Water resources in Asia and the Pacific are under increasing pressure from population growth, urbanization, pollution, over-abstraction of groundwater, and climate change. Over 75% of Asia is water insecure, with countries that are home to more than 90% of the region's population already facing an imminent water crisis.

  1. Asia’s water security is at risk from a range of interconnected pressures including population growth, urbanization, increasing water pollution, the over-abstraction of groundwater, water-related disasters, and climate change.
  2. Over 75% of Asia is water insecure, with countries that are home to more than 90% of the region’s population already facing an imminent water crisis.
  3. According to the 2015 Global Risks report by the World Economic Forum, the water crisis is now the world’s most impactful risk.
  4. Without efforts to improve water availability, water scarcity will become a constraint on economic growth. In the People’s Republic of China (PRC), for example, an estimated 2.3% of gross domestic product is already lost because of water scarcity (1.3%) and the direct effects of water pollution (1%).
  5. Agriculture is the biggest consumer of water in Asia. On average, 70% of water resources in the region are used for growing food.
  6. With increasing prosperity, populations will require more water-intensive, meat-based diets. Agriculture will need to produce 60% more food globally by 2050, and 100% more in developing countries using the same finite water resources.
  7. The 2030 Water Resources Group has estimated the gap between water demand and supply will be 40% by 2030.
  8. Many countries in Asia rely heavily on groundwater for farming. The countries with the biggest irrigated areas using groundwater are India (39 million ha) and the PRC (19 million ha). Bangladesh, India, Nepal, and Pakistan together pump about 210-250 km3 of groundwater using about 21-23 million pumps every year.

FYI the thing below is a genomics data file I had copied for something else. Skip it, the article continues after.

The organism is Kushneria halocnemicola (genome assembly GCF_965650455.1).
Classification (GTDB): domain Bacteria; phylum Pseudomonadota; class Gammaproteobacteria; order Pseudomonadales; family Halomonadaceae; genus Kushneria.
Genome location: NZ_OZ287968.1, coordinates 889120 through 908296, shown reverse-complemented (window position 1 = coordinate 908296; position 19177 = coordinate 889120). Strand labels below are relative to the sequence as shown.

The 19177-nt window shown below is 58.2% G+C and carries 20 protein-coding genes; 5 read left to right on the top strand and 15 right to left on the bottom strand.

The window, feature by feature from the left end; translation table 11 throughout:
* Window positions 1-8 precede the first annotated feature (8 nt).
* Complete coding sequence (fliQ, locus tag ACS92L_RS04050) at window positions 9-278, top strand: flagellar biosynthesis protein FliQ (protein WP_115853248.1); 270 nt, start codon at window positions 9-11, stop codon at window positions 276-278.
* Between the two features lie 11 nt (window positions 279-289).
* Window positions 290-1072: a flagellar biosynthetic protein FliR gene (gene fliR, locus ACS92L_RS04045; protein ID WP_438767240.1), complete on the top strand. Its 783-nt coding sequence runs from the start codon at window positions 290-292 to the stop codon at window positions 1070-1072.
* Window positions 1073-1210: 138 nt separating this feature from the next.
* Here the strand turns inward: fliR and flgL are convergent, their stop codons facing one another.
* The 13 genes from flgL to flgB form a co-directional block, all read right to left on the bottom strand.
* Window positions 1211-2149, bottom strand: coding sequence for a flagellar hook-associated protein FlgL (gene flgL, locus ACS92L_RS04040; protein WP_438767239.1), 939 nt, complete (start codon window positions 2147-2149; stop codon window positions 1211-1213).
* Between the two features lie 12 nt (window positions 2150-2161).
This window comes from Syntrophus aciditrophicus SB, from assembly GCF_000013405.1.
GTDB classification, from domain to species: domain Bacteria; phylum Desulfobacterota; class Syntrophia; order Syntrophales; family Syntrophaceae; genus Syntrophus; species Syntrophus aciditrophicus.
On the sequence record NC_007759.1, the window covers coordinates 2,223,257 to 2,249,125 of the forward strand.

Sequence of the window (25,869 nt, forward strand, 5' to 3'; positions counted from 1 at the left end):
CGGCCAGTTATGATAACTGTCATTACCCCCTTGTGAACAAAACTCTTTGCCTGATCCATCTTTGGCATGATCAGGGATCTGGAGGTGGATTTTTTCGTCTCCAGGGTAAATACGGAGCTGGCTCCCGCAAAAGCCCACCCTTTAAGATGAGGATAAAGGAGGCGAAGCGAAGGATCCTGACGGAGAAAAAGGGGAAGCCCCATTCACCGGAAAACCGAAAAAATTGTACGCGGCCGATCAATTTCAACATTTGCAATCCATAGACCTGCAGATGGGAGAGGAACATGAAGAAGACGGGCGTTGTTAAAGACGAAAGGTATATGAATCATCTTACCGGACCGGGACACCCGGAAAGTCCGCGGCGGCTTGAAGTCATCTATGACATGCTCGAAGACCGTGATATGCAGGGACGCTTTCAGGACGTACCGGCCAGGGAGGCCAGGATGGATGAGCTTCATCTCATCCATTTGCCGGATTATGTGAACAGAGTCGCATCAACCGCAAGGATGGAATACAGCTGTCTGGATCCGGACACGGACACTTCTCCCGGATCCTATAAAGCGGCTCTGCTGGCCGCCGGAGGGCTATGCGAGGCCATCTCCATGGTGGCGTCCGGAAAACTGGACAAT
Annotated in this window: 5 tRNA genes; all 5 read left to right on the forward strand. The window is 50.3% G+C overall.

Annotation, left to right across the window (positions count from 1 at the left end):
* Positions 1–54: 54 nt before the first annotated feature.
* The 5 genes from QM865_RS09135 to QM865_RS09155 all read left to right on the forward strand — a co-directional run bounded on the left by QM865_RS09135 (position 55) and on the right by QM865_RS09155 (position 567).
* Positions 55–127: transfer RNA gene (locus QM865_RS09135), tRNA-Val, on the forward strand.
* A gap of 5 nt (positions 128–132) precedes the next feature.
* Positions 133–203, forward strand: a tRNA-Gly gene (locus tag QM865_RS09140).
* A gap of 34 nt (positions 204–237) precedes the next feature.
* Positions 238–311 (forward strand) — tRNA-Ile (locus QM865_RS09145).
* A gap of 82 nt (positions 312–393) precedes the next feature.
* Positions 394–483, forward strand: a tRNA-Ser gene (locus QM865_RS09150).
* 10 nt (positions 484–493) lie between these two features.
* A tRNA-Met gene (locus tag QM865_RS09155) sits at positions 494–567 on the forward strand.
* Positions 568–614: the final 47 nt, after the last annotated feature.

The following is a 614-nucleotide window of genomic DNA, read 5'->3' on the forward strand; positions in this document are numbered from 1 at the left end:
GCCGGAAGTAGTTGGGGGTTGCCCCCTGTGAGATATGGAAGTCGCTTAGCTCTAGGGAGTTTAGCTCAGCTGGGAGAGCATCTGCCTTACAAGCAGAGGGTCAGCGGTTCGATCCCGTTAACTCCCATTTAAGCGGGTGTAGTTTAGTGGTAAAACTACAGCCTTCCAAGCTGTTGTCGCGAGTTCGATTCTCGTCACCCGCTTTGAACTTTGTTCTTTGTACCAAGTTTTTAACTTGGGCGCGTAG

9. Providing more food, energy, clean drinking water and access to sanitation without compromising the environment is even more challenging against the backdrop of climate change and the risk of water-related disasters.
  10. By 2050, 64% of the population in Asia will reside in cities and more than 50% of urban residents already live in low-lying coastal zones or flood plains. This places a large population at risk from urban flooding and other disasters.
  11. ADB currently invests about $2 billion per year in urban and rural water-related projects and about $4 billion in energy projects.
  12. ADB is the first multilateral development bank to implement a dedicated Water Operators Partnership Program (WOP), bringing together an experienced, efficient water utility and a utility needing help to deliver better services. The goal is to improve services, financial stability and other critical aspects of operational performance by adopting best practices of the mentor. Since 2007, ADB WOPs has completed 32 partnerships with 20 ongoing.